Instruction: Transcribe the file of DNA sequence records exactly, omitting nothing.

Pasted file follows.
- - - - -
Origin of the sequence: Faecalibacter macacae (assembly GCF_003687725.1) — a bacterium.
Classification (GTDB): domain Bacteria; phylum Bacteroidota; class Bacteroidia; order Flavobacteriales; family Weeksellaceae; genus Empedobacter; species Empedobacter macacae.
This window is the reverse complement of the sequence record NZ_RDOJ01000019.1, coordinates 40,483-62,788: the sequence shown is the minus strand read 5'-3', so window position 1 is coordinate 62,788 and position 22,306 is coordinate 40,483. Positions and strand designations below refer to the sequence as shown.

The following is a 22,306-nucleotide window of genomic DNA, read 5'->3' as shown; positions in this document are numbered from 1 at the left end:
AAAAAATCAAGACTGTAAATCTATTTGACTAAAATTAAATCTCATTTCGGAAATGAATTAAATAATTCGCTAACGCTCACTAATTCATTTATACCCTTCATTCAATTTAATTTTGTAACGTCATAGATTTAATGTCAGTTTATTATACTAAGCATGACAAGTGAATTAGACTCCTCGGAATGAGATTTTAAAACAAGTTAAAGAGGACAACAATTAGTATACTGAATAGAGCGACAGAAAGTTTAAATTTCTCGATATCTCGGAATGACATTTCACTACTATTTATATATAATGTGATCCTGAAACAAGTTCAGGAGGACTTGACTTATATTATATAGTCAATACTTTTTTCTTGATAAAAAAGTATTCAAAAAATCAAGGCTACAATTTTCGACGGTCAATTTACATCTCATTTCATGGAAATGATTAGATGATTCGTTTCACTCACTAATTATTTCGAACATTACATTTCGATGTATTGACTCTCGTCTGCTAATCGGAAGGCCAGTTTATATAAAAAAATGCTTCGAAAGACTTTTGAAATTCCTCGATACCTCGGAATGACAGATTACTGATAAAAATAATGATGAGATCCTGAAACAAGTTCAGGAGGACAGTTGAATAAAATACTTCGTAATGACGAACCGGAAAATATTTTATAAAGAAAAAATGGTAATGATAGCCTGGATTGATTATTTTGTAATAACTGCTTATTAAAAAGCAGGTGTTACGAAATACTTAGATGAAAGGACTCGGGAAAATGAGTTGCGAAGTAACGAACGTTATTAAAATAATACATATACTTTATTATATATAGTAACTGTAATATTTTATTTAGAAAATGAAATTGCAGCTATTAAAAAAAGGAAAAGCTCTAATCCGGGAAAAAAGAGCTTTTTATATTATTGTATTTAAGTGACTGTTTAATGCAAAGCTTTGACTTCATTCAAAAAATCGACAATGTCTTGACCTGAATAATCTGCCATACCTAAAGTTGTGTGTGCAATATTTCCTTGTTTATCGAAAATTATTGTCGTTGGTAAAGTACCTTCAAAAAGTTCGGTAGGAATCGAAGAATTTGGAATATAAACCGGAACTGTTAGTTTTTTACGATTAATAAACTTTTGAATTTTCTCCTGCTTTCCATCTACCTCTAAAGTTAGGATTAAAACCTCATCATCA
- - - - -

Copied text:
Origin of the sequence: Faecalibacter macacae (assembly GCF_003687725.1) — a bacterium.
Classification (GTDB): domain Bacteria; phylum Bacteroidota; class Bacteroidia; order Flavobacteriales; family Weeksellaceae; genus Empedobacter; species Empedobacter macacae.
This window is the reverse complement of the sequence record NZ_RDOJ01000019.1, coordinates 40,483-62,788: the sequence shown is the minus strand read 5'-3', so window position 1 is coordinate 62,788 and position 22,306 is coordinate 40,483. Positions and strand designations below refer to the sequence as shown.

The following is a 22,306-nucleotide window of genomic DNA, read 5'->3' as shown; positions in this document are numbered from 1 at the left end:
AAAAAATCAAGACTGTAAATCTATTTGACTAAAATTAAATCTCATTTCGGAAATGAATTAAATAATTCGCTAACGCTCACTAATTCATTTATACCCTTCATTCAATTTAATTTTGTAACGTCATAGATTTAATGTCAGTTTATTATACTAAGCATGACAAGTGAATTAGACTCCTCGGAATGAGATTTTAAAACAAGTTAAAGAGGACAACAATTAGTATACTGAATAGAGCGACAGAAAGTTTAAATTTCTCGATATCTCGGAATGACATTTCACTACTATTTATATATAATGTGATCCTGAAACAAGTTCAGGAGGACTTGACTTATATTATATAGTCAATACTTTTTTCTTGATAAAAAAGTATTCAAAAAATCAAGGCTACAATTTTCGACGGTCAATTTACATCTCATTTCATGGAAATGATTAGATGATTCGTTTCACTCACTAATTATTTCGAACATTACATTTCGATGTATTGACTCTCGTCTGCTAATCGGAAGGCCAGTTTATATAAAAAAATGCTTCGAAAGACTTTTGAAATTCCTCGATACCTCGGAATGACAGATTACTGATAAAAATAATGATGAGATCCTGAAACAAGTTCAGGAGGACAGTTGAATAAAATACTTCGTAATGACGAACCGGAAAATATTTTATAAAGAAAAAATGGTAATGATAGCCTGGATTGATTATTTTGTAATAACTGCTTATTAAAAAGCAGGTGTTACGAAATACTTAGATGAAAGGACTCGGGAAAATGAGTTGCGAAGTAACGAACGTTATTAAAATAATACATATACTTTATTATATATAGTAACTGTAATATTTTATTTAGAAAATGAAATTGCAGCTATTAAAAAAAGGAAAAGCTCTAATCCGGGAAAAAAGAGCTTTTTATATTATTGTATTTAAGTGACTGTTTAATGCAAAGCTTTGACTTCATTCAAAAAATCGACAATGTCTTGACCTGAATAATCTGCCATACCTAAAGTTGTGTGTGCAATATTTCCTTGTTTATCGAAAATTATTGTCGTTGGTAAAGTACCTTCAAAAAGTTCGGTAGGAATCGAAGAATTTGGAATATAAACCGGAACTGTTAGTTTTTTACGATTAATAAACTTTTGAATTTTCTCCTGCTTTCCATCTACCTCTAAAGTTAGGATTAAAACCTCATCATCA